Desired State Configuration offers a number of immediate opportunities for independent software vendors (ISVs) who are smart enough to jump on board now. DSC currently suffers from a marked lack of tooling. That’s partially deliberate; MS obviously needs to deliver the functionality, and they may well rely on third parties or the System Center team to build tools on top of that functionality. But let’s explore some of the immediate opportunities.
Change Control and Versioning. This should be pretty easy. We basically need a way to “check in” a new DSC configuration, possibly have it go through an approvals workflow, and then deploy it. In more detail, I’d want to be able to submit a configuration script to this tool. It would run the config, generate a MOF, and deploy it to a “lab” pull server location. I could then verify its functionality, and “approve” it to deploy the MOF to a production pull server. Deployment would include creating the necessary checksum file. Obviously, rollback capability to a previous version would be nice.
Configuration Consolidation. Natively, DSC requires me to specify the nodes I want to push a configuration too. I’d like to see a tool that lets me create server lists somewhat graphically, organizing things so that a single server might appear in a “domain controllers” list, a “New York servers” list, and a “Win2012R2” list. I could target configurations at each list, and the tool would combine those configurations to create the appropriate one for each node based on its “folder memberships.” That might be done through composite resources. This makes DSC work a bit like GPO, with this tool doing the work of combining configurations into a single one per node.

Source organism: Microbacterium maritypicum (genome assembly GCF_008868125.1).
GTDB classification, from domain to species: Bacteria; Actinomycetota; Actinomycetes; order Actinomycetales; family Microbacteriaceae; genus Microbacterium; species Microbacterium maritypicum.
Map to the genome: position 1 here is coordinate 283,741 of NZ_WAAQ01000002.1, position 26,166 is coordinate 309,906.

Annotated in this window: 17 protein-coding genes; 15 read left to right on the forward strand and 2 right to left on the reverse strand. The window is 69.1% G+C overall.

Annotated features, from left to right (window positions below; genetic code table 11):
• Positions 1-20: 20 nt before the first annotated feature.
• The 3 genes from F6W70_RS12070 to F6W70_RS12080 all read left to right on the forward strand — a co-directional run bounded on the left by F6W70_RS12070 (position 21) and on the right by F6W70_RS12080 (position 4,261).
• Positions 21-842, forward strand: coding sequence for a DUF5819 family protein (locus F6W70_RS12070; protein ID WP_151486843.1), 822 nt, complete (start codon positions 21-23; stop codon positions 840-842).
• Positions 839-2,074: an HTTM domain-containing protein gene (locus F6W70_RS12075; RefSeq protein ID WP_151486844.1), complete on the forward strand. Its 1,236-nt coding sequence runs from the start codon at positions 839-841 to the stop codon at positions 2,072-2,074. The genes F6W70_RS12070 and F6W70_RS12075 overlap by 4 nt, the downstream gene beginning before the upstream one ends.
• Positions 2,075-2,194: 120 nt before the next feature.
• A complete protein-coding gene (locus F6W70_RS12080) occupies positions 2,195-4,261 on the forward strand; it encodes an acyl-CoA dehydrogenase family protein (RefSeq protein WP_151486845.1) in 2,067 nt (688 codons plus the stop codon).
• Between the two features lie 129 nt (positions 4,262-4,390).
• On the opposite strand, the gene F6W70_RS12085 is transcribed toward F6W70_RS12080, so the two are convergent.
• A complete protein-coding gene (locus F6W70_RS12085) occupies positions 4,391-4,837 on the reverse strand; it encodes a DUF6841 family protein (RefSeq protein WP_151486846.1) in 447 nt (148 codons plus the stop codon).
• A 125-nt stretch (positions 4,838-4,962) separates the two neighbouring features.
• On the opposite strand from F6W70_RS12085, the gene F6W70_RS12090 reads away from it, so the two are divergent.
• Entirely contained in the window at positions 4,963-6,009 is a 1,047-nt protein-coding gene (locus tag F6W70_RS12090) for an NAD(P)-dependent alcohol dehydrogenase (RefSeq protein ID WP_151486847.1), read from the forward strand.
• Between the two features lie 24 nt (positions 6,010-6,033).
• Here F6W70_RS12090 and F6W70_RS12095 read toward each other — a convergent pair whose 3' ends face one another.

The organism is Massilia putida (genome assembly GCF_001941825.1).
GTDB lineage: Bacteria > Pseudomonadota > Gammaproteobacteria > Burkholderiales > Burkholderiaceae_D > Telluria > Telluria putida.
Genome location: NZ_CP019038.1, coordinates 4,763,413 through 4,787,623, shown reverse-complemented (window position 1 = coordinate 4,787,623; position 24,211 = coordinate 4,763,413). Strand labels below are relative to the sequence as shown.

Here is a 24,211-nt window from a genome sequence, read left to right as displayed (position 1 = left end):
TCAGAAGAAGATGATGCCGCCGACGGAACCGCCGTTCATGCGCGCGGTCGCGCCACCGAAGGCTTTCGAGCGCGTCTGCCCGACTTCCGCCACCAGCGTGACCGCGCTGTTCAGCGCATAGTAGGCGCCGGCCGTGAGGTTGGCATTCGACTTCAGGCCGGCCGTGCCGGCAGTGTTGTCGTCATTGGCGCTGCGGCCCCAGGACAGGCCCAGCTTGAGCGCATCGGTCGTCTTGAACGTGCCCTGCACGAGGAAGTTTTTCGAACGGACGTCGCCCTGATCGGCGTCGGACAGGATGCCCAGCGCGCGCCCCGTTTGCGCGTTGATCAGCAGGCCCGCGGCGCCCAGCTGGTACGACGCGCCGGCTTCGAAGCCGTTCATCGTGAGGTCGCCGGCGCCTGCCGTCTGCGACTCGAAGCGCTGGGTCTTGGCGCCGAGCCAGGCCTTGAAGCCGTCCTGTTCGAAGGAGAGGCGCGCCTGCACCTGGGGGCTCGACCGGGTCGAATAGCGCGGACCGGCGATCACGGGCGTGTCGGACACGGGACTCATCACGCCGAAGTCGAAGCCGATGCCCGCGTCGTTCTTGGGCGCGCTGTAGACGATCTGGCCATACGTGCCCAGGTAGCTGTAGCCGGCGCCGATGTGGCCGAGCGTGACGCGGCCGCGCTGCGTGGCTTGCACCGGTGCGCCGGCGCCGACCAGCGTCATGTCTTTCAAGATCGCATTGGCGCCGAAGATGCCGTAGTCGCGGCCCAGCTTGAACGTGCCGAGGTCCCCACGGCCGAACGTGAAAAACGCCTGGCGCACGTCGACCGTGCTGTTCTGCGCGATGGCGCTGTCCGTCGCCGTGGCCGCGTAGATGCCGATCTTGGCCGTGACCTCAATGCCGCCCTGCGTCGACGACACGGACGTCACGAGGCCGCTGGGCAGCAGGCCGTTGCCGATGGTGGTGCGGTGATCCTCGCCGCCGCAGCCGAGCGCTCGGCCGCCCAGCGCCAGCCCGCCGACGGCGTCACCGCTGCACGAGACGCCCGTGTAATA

DSC Studio. Using the underlying DSC Resource Kit and Resource Designer for functionality, give me an IDE that lets me graphically design a resource (specify properties) and then spit out the schema MOF and skeleton PSM1 file. This could probably be a very simple PowerShell ISE add-on, in fact.
Node management. In a pull server environment, give me a tool that lets me group servers. The tool should modify the LCM on each group, so that each member of the group has the same DSC configuration ID. That way, they’re all pulling the correct MOF from the pull server. Otherwise, managing GUIDs gets out of hand pretty quickly – I can see a lot of Excel spreadsheets.
Resources. There are obviously a ton of resources to be written. This might be a bit of a bad call for an ISV, as you never know what MS is going to release resources for. Now that MS has built so many PowerShell cmdlets, building resources on top of them gets pretty straightforward. They’ve pumped out two waves of resources pretty fast already.
In short, I think there’s a big opportunity for a smart company. It’s a matter of seeing the “holes” in the technology, which currently focus mainly on management, and filling them in.